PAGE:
The Dye Laser

dye.jpg (23509 bytes)

So, by this point, we've seen several types of lasers, some inexpensive, some characteristically efficient and some relatively powerful.  The unique characteristic of a Dye laser is that it is tunable - the user can select a desirable output frequency within a certain range characteristic of the dye.  The above picture is that of the Dye laser that Jim and Derek used in their multi-photon absorption and raman scattering lab.

As we saw with the CO2 laser, the lasing/amplifying medium of the Dye laser is a molecule.  With each electronic energy level of the molecule are associated vibrational and rotational energy levels.  These dye molecules are hydrocarbon molecules with carbon-carbon double bonds and sequences of alternating single and double bonds.  All of these molecules have the hexagonal carbon ring structures.   These rings have associated loosely bound electrons that can move from different nuclei  within the plane of the ring.  It is these electrons that provide the energy level structures of the dye.

At any time, there is always an even number of electrons in the ground state.  These are grouped in pairs: one with its spin momentum vector pointed up and the other with its vector pointed down.  Therefore, the total angular momentum is zero (remember they are in the ground state).

A single electron from one pair can be excited into a series of states.   In the following diagram, S1 and S2 are singlet states, T1 and T2 are triplet states and S0 is the ground state:

dye-levels.gif (34178 bytes) (Davis 250)

or, more simply: dye-levels'.JPG (9249 bytes)

The difference between these two 'genres' of states is that in a singlet state, the excited electron has moved to a higher energy level, but retains its original spin.  Therefore, its total angular momentum remains 0.  In a triplet state, when excited electrons transition to a higher energy state, the spin flips.  Thus there is a net angular momentum for these states.

Each singlet and triplet state has, as previously mentioned, associated rotational and vibrational energy states.  Vibrational and rotational levels are close together relative to the electronic-level spacing.  The vibrational levels are on the order of 1200-1700 cm-1, and the rotational levels are even smaller by two orders of magnitude.  At room temperature, most dye molecules are in the vibrational state of So.  If light of appropriate energy is incident on these molecules, excitation to a higher singlet state will probably occur.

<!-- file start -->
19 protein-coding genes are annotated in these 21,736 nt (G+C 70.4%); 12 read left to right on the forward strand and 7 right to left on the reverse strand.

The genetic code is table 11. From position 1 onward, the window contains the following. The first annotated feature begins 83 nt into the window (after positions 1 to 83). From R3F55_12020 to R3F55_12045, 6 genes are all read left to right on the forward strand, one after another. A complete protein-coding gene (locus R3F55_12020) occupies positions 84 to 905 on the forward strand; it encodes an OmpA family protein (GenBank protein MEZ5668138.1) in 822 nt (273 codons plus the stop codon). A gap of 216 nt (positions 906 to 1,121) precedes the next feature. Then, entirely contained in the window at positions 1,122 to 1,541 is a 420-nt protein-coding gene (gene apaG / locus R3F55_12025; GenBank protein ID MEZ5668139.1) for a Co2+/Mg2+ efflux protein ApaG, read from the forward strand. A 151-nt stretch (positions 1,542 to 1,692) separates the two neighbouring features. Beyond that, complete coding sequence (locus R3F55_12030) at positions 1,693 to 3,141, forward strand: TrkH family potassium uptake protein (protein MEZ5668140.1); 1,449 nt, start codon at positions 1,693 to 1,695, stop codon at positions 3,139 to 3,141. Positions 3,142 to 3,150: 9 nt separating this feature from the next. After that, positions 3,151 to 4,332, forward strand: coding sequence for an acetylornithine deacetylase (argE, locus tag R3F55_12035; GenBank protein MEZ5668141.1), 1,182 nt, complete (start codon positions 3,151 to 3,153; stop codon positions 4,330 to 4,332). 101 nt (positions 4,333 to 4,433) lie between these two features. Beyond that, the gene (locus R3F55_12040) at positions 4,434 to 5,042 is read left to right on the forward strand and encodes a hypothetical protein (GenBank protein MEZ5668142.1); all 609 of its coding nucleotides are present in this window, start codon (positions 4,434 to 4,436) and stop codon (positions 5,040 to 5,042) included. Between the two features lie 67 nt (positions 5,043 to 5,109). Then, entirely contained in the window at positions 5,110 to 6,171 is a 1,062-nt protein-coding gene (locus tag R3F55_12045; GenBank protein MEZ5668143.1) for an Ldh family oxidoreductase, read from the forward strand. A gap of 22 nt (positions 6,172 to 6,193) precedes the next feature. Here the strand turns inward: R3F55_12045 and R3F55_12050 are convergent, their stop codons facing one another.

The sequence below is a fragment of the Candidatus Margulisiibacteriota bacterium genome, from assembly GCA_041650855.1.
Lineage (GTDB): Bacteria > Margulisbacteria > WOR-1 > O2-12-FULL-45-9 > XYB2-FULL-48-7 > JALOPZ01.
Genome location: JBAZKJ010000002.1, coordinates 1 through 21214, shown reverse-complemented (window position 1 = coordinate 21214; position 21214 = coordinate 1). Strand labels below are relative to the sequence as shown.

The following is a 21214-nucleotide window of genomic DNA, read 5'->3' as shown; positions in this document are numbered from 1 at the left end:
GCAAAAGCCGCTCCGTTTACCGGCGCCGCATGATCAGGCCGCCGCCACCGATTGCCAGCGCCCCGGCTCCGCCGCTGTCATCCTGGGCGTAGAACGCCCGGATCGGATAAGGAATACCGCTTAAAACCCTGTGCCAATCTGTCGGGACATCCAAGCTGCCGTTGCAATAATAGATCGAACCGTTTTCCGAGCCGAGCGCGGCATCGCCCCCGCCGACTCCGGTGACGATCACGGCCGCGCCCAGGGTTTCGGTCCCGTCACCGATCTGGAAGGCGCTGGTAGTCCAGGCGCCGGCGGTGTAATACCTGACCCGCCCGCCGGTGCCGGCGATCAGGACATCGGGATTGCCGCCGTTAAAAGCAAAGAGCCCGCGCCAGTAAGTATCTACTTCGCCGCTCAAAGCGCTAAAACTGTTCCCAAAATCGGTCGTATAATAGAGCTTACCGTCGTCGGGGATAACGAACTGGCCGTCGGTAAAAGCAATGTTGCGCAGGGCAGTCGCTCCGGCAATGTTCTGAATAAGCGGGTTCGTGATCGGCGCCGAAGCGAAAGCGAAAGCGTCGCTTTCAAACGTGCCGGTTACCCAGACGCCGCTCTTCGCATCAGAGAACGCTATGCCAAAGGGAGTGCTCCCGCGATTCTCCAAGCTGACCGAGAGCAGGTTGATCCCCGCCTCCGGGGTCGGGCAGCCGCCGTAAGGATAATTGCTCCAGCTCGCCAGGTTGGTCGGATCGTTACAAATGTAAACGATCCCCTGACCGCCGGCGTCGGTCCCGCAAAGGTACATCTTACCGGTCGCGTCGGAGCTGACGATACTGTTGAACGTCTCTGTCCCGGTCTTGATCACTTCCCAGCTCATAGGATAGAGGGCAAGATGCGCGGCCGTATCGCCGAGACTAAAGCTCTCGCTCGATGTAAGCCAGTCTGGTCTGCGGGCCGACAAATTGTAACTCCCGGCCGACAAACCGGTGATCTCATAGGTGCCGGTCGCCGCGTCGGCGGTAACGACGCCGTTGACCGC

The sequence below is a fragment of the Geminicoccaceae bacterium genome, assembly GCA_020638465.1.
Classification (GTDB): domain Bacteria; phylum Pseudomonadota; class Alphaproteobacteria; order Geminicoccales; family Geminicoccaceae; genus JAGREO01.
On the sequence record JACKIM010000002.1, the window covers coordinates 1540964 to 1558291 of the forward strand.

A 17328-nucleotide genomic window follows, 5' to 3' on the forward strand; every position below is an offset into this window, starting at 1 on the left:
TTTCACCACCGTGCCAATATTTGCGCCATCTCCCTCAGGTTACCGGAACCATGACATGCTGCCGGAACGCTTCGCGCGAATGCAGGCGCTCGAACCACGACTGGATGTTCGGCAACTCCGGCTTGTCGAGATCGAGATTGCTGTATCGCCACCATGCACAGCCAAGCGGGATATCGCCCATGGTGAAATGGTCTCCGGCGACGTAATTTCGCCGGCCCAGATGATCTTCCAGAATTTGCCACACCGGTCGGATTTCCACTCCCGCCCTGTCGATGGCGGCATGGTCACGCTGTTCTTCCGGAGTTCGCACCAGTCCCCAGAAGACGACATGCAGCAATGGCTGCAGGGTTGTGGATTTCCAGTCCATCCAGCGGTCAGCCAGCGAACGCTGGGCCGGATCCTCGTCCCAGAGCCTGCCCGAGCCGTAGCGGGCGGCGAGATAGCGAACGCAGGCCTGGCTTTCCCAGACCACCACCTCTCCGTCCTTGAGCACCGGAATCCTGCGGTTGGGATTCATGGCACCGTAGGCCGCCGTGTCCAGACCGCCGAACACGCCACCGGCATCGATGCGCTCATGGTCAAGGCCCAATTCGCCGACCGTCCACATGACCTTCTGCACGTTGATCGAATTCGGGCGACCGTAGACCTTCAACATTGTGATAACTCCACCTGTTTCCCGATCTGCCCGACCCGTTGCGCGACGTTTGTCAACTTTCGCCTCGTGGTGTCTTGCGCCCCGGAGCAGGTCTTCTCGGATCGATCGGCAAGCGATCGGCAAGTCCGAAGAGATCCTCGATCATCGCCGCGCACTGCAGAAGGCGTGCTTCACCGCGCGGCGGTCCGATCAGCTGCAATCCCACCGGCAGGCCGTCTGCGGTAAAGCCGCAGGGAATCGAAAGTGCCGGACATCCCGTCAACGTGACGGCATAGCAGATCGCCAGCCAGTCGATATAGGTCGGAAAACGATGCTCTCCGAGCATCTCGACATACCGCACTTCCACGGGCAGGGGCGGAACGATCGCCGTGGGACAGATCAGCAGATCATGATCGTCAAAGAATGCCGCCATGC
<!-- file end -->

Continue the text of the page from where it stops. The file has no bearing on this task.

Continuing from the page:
The S0 to S1 transition covers a broad range of frequencies due to the rotational-vibrational energy levels.  Once excited to the S1 state, these molecules can de-excite to the lowest vibrational level of S1 in a transition which takes ~ a pico-second. This non-radiative decay is referred to as internal conversion.  Transitions from this lowest vibrational level of S1 to the vibrational levels of S0 can occur spontaneously.   This is called fluorescence.  A further possibility is that molecules nonradiatively move from S1 to T1, or S2 to T2, etc.  This process, intersystem crossing occurs relatively slowly relative to internal conversion, but up to 10 ns.  Phosphorescence, an unlikely process as it involves electrons de-exciting and flipping their spin, is the spontaneous emission from T1 to S0.  

Jim and Derek used the Nd-YAG laser to excite the dye.  Their setup looked like:

yag-dye.jpg (24178 bytes)

The pumping process works like this:

1. Rapid excitation of a vibrational-rotational level of S1
2. Internal conversion to the lowest vibrational level of S1
3. Laser emission to the vibrational-rotational levels of S0 sufficiently far above the ground state that their populations are low (Davis 251).

The system needs the S1 state to be heavily populated because of the broad fluorescence spectrum.  Furthermore, intersystem crossing populates T1 and absorption can occur from the same wavelengths as emitted in the fluorescence.   This loss must be minimized and is done so by adding substances such as oxygen or detergents to the dye.  This can further be done by using a dye solution in which intersystem crossing is unlikely to occur.  Using the Nd-YAG laser, however, the transfer to the triplet state can be ignored because of the short laser pulses.  When the pump intensity is sufficient to achieve an upper level population density, the lower level is scarcely populated.

Dye molecules have a broad emission curve which is responsible for their tunability.  This characteristic allows a range of emission wavelengths from 10-60.   To tune the laser, manipulate the cavity so that the gain of most frequencies outside of the desired frequency is less than the loss.  Often this is accomplished by replacing on of the cavity's mirrors with a diffraction grating.  Tuning the laser is done by rotating the grating as shown:

dye-cavity.gif (1842 bytes)

Wavelengths satisfying the relation , where m = 1,2,... and d is the spacing between the lines on the grating are amplified within the laser.


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References:

Davis, Christopher C.  Lasers and Electro-Optics.   New York: Cambridge University Press, 1996.

Milonni, Peter W. and Joseph H. Eberly. Lasers.  New York:  John Wiley & Sons, 1988.